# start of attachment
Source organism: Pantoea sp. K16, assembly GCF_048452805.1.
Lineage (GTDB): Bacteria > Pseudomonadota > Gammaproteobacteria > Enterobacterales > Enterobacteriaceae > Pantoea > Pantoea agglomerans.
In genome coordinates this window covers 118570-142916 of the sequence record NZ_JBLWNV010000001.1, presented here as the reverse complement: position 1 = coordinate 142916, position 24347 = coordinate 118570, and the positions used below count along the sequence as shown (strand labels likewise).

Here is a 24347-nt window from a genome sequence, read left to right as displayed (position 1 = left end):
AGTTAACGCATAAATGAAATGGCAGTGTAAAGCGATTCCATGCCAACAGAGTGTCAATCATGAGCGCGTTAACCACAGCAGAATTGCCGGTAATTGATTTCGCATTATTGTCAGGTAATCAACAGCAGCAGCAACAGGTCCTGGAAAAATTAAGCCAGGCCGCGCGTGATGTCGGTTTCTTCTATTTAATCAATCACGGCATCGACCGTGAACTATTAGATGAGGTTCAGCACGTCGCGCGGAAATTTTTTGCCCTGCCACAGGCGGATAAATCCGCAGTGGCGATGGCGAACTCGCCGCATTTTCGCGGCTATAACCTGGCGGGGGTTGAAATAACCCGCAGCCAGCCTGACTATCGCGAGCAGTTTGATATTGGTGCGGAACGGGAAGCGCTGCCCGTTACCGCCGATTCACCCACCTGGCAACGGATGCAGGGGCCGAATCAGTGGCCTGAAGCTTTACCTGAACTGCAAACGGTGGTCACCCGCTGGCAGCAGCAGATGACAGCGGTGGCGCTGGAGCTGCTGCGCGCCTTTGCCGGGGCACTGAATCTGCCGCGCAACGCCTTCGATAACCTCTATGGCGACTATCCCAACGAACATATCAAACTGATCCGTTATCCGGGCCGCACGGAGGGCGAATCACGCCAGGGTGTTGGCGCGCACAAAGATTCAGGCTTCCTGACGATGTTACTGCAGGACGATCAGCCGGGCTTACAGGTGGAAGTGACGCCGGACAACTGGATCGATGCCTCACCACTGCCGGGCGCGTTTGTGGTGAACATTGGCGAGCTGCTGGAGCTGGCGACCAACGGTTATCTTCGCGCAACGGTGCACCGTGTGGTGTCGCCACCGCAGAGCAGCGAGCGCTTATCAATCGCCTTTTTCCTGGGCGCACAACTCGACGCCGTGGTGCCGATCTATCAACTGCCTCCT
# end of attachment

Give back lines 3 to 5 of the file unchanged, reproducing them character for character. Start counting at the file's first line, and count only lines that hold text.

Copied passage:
In genome coordinates this window covers 118570-142916 of the sequence record NZ_JBLWNV010000001.1, presented here as the reverse complement: position 1 = coordinate 142916, position 24347 = coordinate 118570, and the positions used below count along the sequence as shown (strand labels likewise).

Here is a 24347-nt window from a genome sequence, read left to right as displayed (position 1 = left end):
AGTTAACGCATAAATGAAATGGCAGTGTAAAGCGATTCCATGCCAACAGAGTGTCAATCATGAGCGCGTTAACCACAGCAGAATTGCCGGTAATTGATTTCGCATTATTGTCAGGTAATCAACAGCAGCAGCAACAGGTCCTGGAAAAATTAAGCCAGGCCGCGCGTGATGTCGGTTTCTTCTATTTAATCAATCACGGCATCGACCGTGAACTATTAGATGAGGTTCAGCACGTCGCGCGGAAATTTTTTGCCCTGCCACAGGCGGATAAATCCGCAGTGGCGATGGCGAACTCGCCGCATTTTCGCGGCTATAACCTGGCGGGGGTTGAAATAACCCGCAGCCAGCCTGACTATCGCGAGCAGTTTGATATTGGTGCGGAACGGGAAGCGCTGCCCGTTACCGCCGATTCACCCACCTGGCAACGGATGCAGGGGCCGAATCAGTGGCCTGAAGCTTTACCTGAACTGCAAACGGTGGTCACCCGCTGGCAGCAGCAGATGACAGCGGTGGCGCTGGAGCTGCTGCGCGCCTTTGCCGGGGCACTGAATCTGCCGCGCAACGCCTTCGATAACCTCTATGGCGACTATCCCAACGAACATATCAAACTGATCCGTTATCCGGGCCGCACGGAGGGCGAATCACGCCAGGGTGTTGGCGCGCACAAAGATTCAGGCTTCCTGACGATGTTACTGCAGGACGATCAGCCGGGCTTACAGGTGGAAGTGACGCCGGACAACTGGATCGATGCCTCACCACTGCCGGGCGCGTTTGTGGTGAACATTGGCGAGCTGCTGGAGCTGGCGACCAACGGTTATCTTCGCGCAACGGTGCACCGTGTGGTGTCGCCACCGCAGAGCAGCGAGCGCTTATCAATCGCCTTTTTCCTGGGCGCACAACTCGACGCCGTGGTGCCGATCTATCAACTGCCTCCT